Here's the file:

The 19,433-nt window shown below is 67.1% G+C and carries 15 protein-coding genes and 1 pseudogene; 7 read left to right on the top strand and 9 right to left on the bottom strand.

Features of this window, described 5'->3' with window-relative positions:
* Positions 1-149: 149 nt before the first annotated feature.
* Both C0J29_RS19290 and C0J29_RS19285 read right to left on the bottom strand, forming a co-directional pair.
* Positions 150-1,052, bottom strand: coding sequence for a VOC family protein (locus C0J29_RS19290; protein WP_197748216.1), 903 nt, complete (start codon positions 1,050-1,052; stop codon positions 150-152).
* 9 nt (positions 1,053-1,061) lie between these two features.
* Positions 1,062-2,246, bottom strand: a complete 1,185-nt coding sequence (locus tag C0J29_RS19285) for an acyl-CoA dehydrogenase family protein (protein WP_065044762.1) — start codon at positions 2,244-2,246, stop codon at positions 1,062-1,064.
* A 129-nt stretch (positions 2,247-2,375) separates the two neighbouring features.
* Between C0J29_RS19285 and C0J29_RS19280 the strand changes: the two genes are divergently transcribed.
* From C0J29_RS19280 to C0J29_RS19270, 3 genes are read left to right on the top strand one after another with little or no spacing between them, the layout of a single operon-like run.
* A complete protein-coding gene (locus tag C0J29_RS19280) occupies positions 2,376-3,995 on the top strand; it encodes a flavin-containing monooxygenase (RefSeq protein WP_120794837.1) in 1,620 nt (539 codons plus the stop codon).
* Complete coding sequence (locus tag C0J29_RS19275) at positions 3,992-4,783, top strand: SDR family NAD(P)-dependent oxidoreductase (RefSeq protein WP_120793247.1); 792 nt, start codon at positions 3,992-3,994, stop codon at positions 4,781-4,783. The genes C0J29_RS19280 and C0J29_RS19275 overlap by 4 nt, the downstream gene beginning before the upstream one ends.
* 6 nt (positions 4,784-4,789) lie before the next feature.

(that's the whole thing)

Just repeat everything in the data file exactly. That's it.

The 19,433-nt window shown below is 67.1% G+C and carries 15 protein-coding genes and 1 pseudogene; 7 read left to right on the top strand and 9 right to left on the bottom strand.

Features of this window, described 5'->3' with window-relative positions:
* Positions 1-149: 149 nt before the first annotated feature.
* Both C0J29_RS19290 and C0J29_RS19285 read right to left on the bottom strand, forming a co-directional pair.
* Positions 150-1,052, bottom strand: coding sequence for a VOC family protein (locus C0J29_RS19290; protein WP_197748216.1), 903 nt, complete (start codon positions 1,050-1,052; stop codon positions 150-152).
* 9 nt (positions 1,053-1,061) lie between these two features.
* Positions 1,062-2,246, bottom strand: a complete 1,185-nt coding sequence (locus tag C0J29_RS19285) for an acyl-CoA dehydrogenase family protein (protein WP_065044762.1) — start codon at positions 2,244-2,246, stop codon at positions 1,062-1,064.
* A 129-nt stretch (positions 2,247-2,375) separates the two neighbouring features.
* Between C0J29_RS19285 and C0J29_RS19280 the strand changes: the two genes are divergently transcribed.
* From C0J29_RS19280 to C0J29_RS19270, 3 genes are read left to right on the top strand one after another with little or no spacing between them, the layout of a single operon-like run.
* A complete protein-coding gene (locus tag C0J29_RS19280) occupies positions 2,376-3,995 on the top strand; it encodes a flavin-containing monooxygenase (RefSeq protein WP_120794837.1) in 1,620 nt (539 codons plus the stop codon).
* Complete coding sequence (locus tag C0J29_RS19275) at positions 3,992-4,783, top strand: SDR family NAD(P)-dependent oxidoreductase (RefSeq protein WP_120793247.1); 792 nt, start codon at positions 3,992-3,994, stop codon at positions 4,781-4,783. The genes C0J29_RS19280 and C0J29_RS19275 overlap by 4 nt, the downstream gene beginning before the upstream one ends.
* 6 nt (positions 4,784-4,789) lie before the next feature.